In the beginning of relationship, you were probably one of the admirers. There was some point in your relationship when they were nice to you also. But as they transition you into the abusive cycle, you turn from the admirer into the one that is being controlled. So you switch the supply for them. First you supply them with admiration and attention, and now you’re supplying them with that need to control. So you are now a different set of statistics, for lack of a better word, in their life because now they need to keep control of you.
They were probably still be very nice to you in public because, again, how they treat you in public is probably going to reflect on them, and they will portray that the relationship is very good, whether it is a parental relationship or a romantic relationship or a boss/coworker relationship. When they want to present themselves as good, they will present the relationship as good. But at home in private, there is very little support from them and very little acknowledgement of a normal, supportive relationship.
You are more like an extension of them! If they can use you to make themselves look better, that’s what they do. So that’s where your feelings get skipped over as well. They perceive that you are an extension of them, so they consider the consequences of hurting your feelings as not affecting them at all.
Now, this is confusing enough for an adult. I know that because I went through it. But imagine if you were a child and you were being raised in this environment. Constantly walking on eggshells to predict the mood of the parent that was nice to them at the restaurant but was completely opposite in the car, or was nice to them at their birthday party but as soon as everybody left turned into a completely different personality. I used to love having company around because he was always nicer to me and always nicer to our girls. It was much invited to have company all the time because it kept the “good guy” out a lot more.
If you are drawing attention to them in a positive way, they are going to treat you with a lot more respect. Say you’re a child and you’re very good at a sporting event or you’re very good academically, and you and your talents are making them look good…they will be very supportive of you in public. But if you go out to do whatever it is you’re doing or you do something wrong or you strike out or you fail the test or you miss the honor roll, that’s going to reflect on them negatively. Then you are going to pay for that because it’s not what you did that affects you, they perceive that it’s what you did that affects them. So, if you’re gaining them attention and helping them gain admirers, you will be treated much better than if you had accidentally made them look bad.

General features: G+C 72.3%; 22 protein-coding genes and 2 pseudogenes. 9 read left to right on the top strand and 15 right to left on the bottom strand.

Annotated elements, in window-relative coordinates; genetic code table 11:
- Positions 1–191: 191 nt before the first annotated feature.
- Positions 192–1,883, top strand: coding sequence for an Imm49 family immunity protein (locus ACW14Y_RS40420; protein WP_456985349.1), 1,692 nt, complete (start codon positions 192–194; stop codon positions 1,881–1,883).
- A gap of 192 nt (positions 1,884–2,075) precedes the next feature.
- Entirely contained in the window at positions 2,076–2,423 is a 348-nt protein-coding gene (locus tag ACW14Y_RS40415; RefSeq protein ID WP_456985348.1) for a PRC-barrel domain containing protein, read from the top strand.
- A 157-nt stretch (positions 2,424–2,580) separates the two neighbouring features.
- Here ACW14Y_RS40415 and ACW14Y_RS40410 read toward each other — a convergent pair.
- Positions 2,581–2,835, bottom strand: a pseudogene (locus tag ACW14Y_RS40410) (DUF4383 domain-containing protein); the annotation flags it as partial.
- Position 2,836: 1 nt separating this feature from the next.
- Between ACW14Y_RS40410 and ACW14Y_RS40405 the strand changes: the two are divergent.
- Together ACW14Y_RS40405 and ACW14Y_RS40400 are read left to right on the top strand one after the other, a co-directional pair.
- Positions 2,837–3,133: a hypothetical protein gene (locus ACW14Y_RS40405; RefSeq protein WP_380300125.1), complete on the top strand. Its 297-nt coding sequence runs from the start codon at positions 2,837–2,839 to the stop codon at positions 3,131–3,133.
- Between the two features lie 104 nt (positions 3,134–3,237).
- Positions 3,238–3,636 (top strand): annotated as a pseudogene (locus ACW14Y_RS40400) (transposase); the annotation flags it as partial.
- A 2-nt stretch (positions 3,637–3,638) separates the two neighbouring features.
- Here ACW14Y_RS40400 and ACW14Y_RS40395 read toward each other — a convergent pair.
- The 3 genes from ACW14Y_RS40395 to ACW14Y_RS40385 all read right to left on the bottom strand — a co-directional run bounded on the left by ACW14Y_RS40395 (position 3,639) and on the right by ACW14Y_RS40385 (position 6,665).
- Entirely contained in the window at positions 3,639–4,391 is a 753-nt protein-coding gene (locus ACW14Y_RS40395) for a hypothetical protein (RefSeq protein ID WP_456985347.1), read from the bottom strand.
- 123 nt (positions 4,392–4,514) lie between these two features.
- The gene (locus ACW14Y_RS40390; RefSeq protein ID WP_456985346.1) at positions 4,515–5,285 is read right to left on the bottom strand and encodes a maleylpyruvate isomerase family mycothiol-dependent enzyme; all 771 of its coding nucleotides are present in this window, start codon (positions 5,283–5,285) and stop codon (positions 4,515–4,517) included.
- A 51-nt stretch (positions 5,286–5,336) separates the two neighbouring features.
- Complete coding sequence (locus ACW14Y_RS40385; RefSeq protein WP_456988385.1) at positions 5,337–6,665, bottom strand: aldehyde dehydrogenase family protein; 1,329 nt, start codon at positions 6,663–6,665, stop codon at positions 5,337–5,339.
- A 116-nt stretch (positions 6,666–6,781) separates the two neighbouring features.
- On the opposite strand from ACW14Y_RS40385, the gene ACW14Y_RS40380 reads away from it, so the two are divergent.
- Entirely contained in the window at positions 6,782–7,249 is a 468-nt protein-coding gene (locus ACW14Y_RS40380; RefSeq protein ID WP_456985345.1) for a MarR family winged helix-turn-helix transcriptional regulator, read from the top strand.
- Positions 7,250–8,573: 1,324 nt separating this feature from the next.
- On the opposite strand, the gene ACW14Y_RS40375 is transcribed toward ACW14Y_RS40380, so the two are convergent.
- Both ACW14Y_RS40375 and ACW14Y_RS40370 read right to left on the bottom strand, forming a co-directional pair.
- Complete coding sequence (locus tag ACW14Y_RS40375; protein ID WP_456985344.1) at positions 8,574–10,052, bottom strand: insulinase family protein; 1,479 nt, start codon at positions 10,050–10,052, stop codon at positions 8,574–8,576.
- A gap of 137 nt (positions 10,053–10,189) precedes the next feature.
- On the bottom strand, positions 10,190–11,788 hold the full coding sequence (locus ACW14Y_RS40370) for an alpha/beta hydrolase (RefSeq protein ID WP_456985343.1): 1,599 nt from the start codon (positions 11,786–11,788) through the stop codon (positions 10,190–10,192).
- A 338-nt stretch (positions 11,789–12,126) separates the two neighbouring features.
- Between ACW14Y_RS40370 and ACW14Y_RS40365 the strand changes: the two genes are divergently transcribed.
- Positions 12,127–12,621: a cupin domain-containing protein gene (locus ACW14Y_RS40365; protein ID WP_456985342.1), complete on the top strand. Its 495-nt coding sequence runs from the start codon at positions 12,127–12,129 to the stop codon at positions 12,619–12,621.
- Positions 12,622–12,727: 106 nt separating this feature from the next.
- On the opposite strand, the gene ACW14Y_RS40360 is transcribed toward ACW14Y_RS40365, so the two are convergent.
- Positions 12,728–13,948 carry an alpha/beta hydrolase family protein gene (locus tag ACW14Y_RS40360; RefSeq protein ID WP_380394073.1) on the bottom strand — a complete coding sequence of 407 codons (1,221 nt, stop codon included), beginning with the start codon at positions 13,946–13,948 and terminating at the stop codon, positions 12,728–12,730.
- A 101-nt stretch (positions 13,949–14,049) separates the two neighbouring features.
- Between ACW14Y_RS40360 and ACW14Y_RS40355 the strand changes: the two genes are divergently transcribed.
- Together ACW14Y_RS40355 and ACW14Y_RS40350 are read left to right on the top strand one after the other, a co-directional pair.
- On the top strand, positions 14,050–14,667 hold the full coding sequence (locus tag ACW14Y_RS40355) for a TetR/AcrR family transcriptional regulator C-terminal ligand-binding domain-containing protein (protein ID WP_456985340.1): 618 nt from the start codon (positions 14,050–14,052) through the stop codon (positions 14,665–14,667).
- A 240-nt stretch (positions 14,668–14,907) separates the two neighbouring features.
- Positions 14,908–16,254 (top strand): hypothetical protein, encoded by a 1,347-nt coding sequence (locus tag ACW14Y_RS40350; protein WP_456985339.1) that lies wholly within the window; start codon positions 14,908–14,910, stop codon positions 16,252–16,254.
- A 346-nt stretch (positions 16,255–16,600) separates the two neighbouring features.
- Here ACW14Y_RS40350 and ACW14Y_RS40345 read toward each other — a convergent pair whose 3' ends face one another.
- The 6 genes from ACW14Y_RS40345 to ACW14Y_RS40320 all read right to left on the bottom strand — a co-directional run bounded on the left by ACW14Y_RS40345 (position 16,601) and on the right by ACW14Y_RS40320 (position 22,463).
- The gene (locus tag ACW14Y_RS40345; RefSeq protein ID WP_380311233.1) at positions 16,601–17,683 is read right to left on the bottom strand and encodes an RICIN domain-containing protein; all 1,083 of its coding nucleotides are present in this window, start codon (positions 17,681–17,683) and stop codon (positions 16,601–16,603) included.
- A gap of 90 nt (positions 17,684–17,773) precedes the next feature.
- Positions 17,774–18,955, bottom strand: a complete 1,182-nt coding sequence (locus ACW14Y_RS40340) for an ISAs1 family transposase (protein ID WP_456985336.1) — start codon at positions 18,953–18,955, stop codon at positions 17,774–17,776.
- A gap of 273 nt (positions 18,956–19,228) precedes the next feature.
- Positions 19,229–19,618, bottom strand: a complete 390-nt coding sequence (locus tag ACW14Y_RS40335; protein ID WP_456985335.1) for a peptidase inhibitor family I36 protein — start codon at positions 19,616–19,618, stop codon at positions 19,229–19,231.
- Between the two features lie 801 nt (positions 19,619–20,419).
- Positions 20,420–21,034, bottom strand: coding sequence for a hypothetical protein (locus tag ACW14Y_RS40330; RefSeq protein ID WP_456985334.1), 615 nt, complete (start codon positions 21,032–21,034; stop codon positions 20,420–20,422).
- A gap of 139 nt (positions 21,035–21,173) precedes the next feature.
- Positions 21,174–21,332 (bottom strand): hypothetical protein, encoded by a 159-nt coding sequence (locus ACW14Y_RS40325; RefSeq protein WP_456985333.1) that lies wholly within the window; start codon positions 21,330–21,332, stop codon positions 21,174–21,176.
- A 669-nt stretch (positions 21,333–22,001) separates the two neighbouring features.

To the listener who brought me this question, it’s all about them looking good in public and gaining more and more admiration and attention. There is no respect or acknowledgement for your feelings in private. The self-centered, self-serving ego of the toxic person must control all of the situations in their life, and if you are the one living under their roof, they will control all the situations and the emotional levels in your life as well.
As an overview, the way they treat you has nothing to do with you, okay? It’s not whether you performed well or didn’t perform well, or were nice to them or weren’t nice to them, or if you were doing a good job or not doing a good job. It all has to do with how you, in their life, reflect on them and their social status. It’s very difficult to deal with the inconsistency and the unpredictability.
So, yes, this is a devastating type of topic that we talked about today, but you accept the fact that that’s what they do because that’s who they are. I’m sorry for anyone that has had to grow up in that type of situation. Adults can decipher it a little bit better, but for the kids and teenagers it is a very, very difficult, self-defeating type of environment to grow up in. I have a little background on my listener and I know that this person grew up in that kind of situation. So, now is the time to learn the red flags and make sure that you don’t fall into that same type of relationship in your adult life.
Thank you so much for the question, and the other questions that have been coming in are phenomenal. I will be doing another post next week. If you are looking to get some questions answered, you can send me a message on the Coaching with Dr. Heidi Facebook page, the Coaching with Dr. Heidi Instagram account, or the website! I can get questions through all of those. There may even be a way for you to send a question through some of the podcast apps.
Thank you for being here! Wish me luck at the conference! At some point, I would love to meet all of my followers and listeners, because I would love to hear everyone’s story!
Thanks again for being here!